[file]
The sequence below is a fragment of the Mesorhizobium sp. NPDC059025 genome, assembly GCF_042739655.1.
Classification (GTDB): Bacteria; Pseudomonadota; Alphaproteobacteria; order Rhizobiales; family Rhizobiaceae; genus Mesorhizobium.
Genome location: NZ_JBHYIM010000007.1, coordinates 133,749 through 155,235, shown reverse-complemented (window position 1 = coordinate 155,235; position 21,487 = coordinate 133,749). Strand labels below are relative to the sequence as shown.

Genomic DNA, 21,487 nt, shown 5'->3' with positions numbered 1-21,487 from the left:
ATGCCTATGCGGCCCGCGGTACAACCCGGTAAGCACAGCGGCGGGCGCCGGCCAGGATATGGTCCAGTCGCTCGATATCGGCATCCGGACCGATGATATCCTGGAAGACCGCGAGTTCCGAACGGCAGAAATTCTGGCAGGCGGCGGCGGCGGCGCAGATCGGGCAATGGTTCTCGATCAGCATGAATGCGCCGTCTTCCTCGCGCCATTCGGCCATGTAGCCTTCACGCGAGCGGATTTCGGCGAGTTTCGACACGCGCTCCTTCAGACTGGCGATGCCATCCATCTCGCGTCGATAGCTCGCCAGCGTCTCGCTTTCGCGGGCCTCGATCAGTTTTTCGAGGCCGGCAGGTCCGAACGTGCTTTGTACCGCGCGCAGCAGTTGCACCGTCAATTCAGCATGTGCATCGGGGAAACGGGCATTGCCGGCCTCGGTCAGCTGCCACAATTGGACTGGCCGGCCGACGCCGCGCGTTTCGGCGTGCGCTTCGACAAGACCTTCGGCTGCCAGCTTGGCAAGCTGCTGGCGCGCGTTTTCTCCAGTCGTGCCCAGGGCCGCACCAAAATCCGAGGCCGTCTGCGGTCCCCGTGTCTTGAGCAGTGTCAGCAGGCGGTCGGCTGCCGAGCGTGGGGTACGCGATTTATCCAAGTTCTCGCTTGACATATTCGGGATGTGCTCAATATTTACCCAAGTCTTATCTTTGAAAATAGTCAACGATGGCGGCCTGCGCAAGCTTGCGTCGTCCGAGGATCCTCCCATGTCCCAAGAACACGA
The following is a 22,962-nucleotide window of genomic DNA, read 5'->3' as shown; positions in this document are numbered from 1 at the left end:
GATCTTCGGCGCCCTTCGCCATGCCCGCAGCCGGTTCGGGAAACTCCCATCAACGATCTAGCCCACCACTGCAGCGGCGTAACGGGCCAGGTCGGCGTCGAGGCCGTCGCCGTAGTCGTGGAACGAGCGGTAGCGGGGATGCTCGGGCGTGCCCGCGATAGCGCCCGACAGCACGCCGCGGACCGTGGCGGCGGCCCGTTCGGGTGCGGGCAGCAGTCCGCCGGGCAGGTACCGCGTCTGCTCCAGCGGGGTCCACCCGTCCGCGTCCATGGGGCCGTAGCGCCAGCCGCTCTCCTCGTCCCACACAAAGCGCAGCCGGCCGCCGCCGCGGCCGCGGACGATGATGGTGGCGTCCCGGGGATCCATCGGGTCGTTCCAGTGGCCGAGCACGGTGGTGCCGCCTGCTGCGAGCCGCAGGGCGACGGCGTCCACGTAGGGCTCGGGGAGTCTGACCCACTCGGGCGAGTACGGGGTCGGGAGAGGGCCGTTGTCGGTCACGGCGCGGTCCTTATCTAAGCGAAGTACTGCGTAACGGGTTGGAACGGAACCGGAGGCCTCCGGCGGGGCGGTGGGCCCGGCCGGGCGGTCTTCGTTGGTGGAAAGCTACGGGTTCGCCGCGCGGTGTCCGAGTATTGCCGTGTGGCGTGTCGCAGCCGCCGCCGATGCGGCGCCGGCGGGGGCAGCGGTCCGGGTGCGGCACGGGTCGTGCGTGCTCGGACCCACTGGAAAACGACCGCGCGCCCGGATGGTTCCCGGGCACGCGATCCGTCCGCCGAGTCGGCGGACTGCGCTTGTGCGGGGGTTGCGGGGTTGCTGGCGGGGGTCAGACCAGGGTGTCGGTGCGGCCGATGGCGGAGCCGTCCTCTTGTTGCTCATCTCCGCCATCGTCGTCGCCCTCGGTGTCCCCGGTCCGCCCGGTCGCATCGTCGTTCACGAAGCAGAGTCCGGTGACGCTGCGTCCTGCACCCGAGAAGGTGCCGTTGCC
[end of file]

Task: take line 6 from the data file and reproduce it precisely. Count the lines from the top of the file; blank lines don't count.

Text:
The following is a 22,962-nucleotide window of genomic DNA, read 5'->3' as shown; positions in this document are numbered from 1 at the left end: